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"Everything counts a little more than we think..."

03 July 2007 Tuesday


slated in mused at 9:48 am

This will probably be pretty poorly written for a few reasons, but I’ve delayed writing about it so far, so decided better post something than nothing and hope most of the message carries properly…

Many things we can do with our time.
Work, play…
Work on what? play what?
Work for whom? Why?
Play with whom?
The work one is a whole issue unto itself…
but the play question has been on my mind lately, and I had a good short discussion with someone the other day about it…

When you’re little, you play. You just play. It generally doesn’t matter much who you’re playing with or even so much what you’re doing, as long as you can find fun in it.

We get older and it becomes less simple to entertain ourselves.. less simple to be simply joyous in our playing.

I think a lot of it has to do with meaning.

When we’re children things simultaneously have no meaning to us, while also everything means everything to us. We live fully in the moment, without (generally) much concern for our future (beyond what we want for Christmas or where Mommy and Daddy will take us for our birthday), and without much concern for how our actions influence the world/our future and for what pieces of our past contribute to who we are/will be.

Anyway, we grow up. Some of us are able to still experience joy better than others. But I think most of us, by way of society and oursevles, have to lose the carefreeness that is integral to joy. We’re not carefree. We have responsibilities. We’re aware of our responsibilities, our influences, our actions… And I think what really weighs us down is how much we dispapoint ourselves in those regards. If we were fully on top of our responsibilities, acted promptly, properly and successfully to everything we should, and fully pleased and proud of our impact on others and comfortable with our environment’s impact on us, we would essentially be carefree. We would be happy. Joyous.

Yet we believe we should be happy, and that happiness might be in doing those things that should be fun.
Playing with friends should be fun.
Playing with lots of friends should be lots of fun.

There is a goodness to simply socializing and being around groups and crowds… But for the most part, I think it’s ultimately pretty empty on its own. The people have to matter. You can have a great time with some people… but.. aside from passing your time in a non-negative manner… does it count for anything? Is it really worth the time of your life? I know I’ll lose a lot of people on this idea.. I’m okay with that.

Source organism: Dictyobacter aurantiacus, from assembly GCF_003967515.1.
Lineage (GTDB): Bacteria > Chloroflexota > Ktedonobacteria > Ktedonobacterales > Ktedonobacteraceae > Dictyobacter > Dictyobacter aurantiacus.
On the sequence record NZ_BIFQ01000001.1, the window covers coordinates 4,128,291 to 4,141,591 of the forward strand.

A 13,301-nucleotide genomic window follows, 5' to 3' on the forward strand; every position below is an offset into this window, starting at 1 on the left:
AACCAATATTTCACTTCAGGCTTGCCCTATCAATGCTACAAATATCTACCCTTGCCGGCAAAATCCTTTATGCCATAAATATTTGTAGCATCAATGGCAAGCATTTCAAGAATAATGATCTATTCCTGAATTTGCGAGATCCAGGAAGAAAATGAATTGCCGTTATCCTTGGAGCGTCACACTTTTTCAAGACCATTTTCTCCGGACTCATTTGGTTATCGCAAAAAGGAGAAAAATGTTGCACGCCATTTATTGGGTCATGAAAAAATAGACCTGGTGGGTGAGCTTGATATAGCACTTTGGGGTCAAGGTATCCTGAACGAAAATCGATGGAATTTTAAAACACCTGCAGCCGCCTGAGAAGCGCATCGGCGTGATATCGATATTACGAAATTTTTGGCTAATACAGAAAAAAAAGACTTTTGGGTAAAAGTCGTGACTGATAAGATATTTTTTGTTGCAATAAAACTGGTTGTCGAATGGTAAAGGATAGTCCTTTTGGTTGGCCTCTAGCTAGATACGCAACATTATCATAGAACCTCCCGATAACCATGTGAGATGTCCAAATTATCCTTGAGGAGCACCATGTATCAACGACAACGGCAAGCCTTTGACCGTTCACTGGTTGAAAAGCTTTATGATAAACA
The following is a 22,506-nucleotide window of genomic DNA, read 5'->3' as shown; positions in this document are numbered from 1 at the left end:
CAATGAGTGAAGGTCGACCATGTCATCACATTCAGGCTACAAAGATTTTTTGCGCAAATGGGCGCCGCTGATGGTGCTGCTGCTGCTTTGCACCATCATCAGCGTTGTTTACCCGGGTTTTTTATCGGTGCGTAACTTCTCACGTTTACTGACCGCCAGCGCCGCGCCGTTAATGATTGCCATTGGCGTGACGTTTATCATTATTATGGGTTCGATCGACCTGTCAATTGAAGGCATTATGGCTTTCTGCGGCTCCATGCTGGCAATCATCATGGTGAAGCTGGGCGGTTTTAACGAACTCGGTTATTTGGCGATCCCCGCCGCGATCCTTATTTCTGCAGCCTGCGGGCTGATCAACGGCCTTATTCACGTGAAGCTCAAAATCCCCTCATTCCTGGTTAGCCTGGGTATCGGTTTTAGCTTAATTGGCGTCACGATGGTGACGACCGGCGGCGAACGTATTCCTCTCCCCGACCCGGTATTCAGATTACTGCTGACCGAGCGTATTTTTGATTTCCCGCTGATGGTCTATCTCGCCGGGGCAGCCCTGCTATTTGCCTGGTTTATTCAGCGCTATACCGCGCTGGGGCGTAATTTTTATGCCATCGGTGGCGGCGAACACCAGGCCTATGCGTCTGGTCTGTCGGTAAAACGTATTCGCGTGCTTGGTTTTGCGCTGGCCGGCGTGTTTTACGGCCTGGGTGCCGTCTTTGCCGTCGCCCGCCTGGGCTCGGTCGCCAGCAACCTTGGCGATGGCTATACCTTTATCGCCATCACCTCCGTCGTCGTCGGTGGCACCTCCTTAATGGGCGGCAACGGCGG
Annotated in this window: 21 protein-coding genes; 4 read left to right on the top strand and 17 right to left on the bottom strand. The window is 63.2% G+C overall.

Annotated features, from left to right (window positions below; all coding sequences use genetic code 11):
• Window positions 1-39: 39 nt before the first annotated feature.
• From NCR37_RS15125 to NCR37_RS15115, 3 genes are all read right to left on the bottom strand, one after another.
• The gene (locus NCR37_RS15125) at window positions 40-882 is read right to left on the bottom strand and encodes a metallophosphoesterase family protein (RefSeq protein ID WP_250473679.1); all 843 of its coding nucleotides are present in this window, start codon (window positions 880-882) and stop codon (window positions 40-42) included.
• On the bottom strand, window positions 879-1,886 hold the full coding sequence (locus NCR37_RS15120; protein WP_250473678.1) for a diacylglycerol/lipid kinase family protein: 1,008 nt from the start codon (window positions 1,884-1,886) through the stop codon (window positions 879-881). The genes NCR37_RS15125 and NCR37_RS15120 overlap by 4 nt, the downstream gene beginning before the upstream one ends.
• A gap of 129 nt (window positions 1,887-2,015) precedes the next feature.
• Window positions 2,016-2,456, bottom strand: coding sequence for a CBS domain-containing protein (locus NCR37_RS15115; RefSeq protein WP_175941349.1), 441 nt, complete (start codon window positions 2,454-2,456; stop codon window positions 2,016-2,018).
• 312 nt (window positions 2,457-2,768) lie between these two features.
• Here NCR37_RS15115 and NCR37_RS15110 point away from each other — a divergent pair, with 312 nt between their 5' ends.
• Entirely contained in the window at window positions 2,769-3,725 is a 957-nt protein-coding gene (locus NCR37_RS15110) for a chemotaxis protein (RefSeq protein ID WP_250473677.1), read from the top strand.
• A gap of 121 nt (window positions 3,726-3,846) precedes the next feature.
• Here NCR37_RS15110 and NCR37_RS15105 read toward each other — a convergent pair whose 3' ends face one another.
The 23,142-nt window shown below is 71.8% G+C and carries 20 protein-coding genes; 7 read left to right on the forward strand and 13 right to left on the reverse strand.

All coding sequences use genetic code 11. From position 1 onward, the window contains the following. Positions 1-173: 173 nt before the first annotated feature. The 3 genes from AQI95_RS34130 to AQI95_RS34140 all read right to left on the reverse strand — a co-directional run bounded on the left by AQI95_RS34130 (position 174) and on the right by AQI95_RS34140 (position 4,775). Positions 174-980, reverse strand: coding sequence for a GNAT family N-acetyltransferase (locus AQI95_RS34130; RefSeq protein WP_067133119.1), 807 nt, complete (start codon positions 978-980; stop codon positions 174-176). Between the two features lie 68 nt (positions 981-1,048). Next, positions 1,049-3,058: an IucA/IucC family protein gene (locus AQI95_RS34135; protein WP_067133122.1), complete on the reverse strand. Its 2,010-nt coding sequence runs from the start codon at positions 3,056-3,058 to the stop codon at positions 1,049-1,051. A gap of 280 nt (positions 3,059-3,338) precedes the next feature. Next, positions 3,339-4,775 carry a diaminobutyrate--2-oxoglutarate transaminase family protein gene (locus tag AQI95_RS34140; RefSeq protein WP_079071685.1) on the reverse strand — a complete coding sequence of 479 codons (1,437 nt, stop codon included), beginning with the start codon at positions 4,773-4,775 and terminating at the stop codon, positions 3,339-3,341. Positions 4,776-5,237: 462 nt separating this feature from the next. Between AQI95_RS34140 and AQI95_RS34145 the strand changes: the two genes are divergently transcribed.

I was thinking about some of my memories..
The pieces that I remember… that very probably or definitely contributed to shaping who I am.. Most of them were not joyous times. I see my joyous face in photographs.. It appears that I was a really really happy kid sometimes. Nice photos. I don’t remember being there.
Most of my memories were not joyous, not blissful, certainly not carefree, and not even necessarily happy. That does not mean they were unhappy, traumatic, or painful.

They were meaningful.

Could be something as simple as picking flowers beyond the school racetrack with a friend at recess, or singing a song about the Titanic with my grandfather. .. Could be a dramatic standoff with someone much older than me, or my dog being hit by a car.

The things that meant something to me, mean something to me…
And I would not, could not, would not trade a meaningful experience in my life for something less, even something happy.

happy < meaningful.

And the joyous, happy, sweet, love-filled moments that are drenched in meaning……… those can’t be touched by meaningless carefree fun.

“Do nothing which is of no use..”

And my friend asked me the other day: what’s the point of going out with friends just to pass the time, just to have fun, just to keep them as friends?
That’s pretty much all the point there is… just to pass the time. just to have meaningless fun. just to keep more friends.

I used to fully depend on and trust myself. I never felt particularly short of friends, but I was completely comfortable and at peace in the solitude of my own company. And my friends were my friends, regardless of my choices or behavior — because my choices and behavior were true to myself.
I listened to myself. I probably found and created more meaning then than I’ve remembered to in recent years.

Keep the good, the meaningful. That’s what composes me. and that’s what’s worth protecting.

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